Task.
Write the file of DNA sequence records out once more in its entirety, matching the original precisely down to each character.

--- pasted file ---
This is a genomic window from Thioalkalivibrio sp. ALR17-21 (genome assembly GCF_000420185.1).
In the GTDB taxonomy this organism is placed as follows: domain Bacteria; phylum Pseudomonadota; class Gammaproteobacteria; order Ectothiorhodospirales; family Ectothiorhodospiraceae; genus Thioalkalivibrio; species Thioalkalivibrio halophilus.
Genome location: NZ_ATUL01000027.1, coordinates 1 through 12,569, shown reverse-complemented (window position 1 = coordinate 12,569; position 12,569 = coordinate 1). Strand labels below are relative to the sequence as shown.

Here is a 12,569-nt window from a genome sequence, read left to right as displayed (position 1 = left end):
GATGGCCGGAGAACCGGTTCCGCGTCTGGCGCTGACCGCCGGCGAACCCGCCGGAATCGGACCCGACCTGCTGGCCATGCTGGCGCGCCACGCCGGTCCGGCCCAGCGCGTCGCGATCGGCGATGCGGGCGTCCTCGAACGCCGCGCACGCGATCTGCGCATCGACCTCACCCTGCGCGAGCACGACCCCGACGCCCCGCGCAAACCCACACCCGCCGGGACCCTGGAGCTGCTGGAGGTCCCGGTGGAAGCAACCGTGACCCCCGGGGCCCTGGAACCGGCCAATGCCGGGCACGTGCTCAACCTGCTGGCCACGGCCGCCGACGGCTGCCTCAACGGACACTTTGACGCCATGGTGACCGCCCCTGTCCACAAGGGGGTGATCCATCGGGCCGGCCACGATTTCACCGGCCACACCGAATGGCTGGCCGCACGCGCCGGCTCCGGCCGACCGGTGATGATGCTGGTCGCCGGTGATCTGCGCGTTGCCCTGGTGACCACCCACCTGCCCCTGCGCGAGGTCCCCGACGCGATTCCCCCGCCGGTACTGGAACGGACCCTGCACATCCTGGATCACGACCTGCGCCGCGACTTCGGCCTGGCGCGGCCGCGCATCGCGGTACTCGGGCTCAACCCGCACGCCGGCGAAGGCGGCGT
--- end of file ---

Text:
This is a genomic window from Thioalkalivibrio sp. ALR17-21 (genome assembly GCF_000420185.1).
In the GTDB taxonomy this organism is placed as follows: domain Bacteria; phylum Pseudomonadota; class Gammaproteobacteria; order Ectothiorhodospirales; family Ectothiorhodospiraceae; genus Thioalkalivibrio; species Thioalkalivibrio halophilus.
Genome location: NZ_ATUL01000027.1, coordinates 1 through 12,569, shown reverse-complemented (window position 1 = coordinate 12,569; position 12,569 = coordinate 1). Strand labels below are relative to the sequence as shown.

Here is a 12,569-nt window from a genome sequence, read left to right as displayed (position 1 = left end):
GATGGCCGGAGAACCGGTTCCGCGTCTGGCGCTGACCGCCGGCGAACCCGCCGGAATCGGACCCGACCTGCTGGCCATGCTGGCGCGCCACGCCGGTCCGGCCCAGCGCGTCGCGATCGGCGATGCGGGCGTCCTCGAACGCCGCGCACGCGATCTGCGCATCGACCTCACCCTGCGCGAGCACGACCCCGACGCCCCGCGCAAACCCACACCCGCCGGGACCCTGGAGCTGCTGGAGGTCCCGGTGGAAGCAACCGTGACCCCCGGGGCCCTGGAACCGGCCAATGCCGGGCACGTGCTCAACCTGCTGGCCACGGCCGCCGACGGCTGCCTCAACGGACACTTTGACGCCATGGTGACCGCCCCTGTCCACAAGGGGGTGATCCATCGGGCCGGCCACGATTTCACCGGCCACACCGAATGGCTGGCCGCACGCGCCGGCTCCGGCCGACCGGTGATGATGCTGGTCGCCGGTGATCTGCGCGTTGCCCTGGTGACCACCCACCTGCCCCTGCGCGAGGTCCCCGACGCGATTCCCCCGCCGGTACTGGAACGGACCCTGCACATCCTGGATCACGACCTGCGCCGCGACTTCGGCCTGGCGCGGCCGCGCATCGCGGTACTCGGGCTCAACCCGCACGCCGGCGAAGGCGGCGT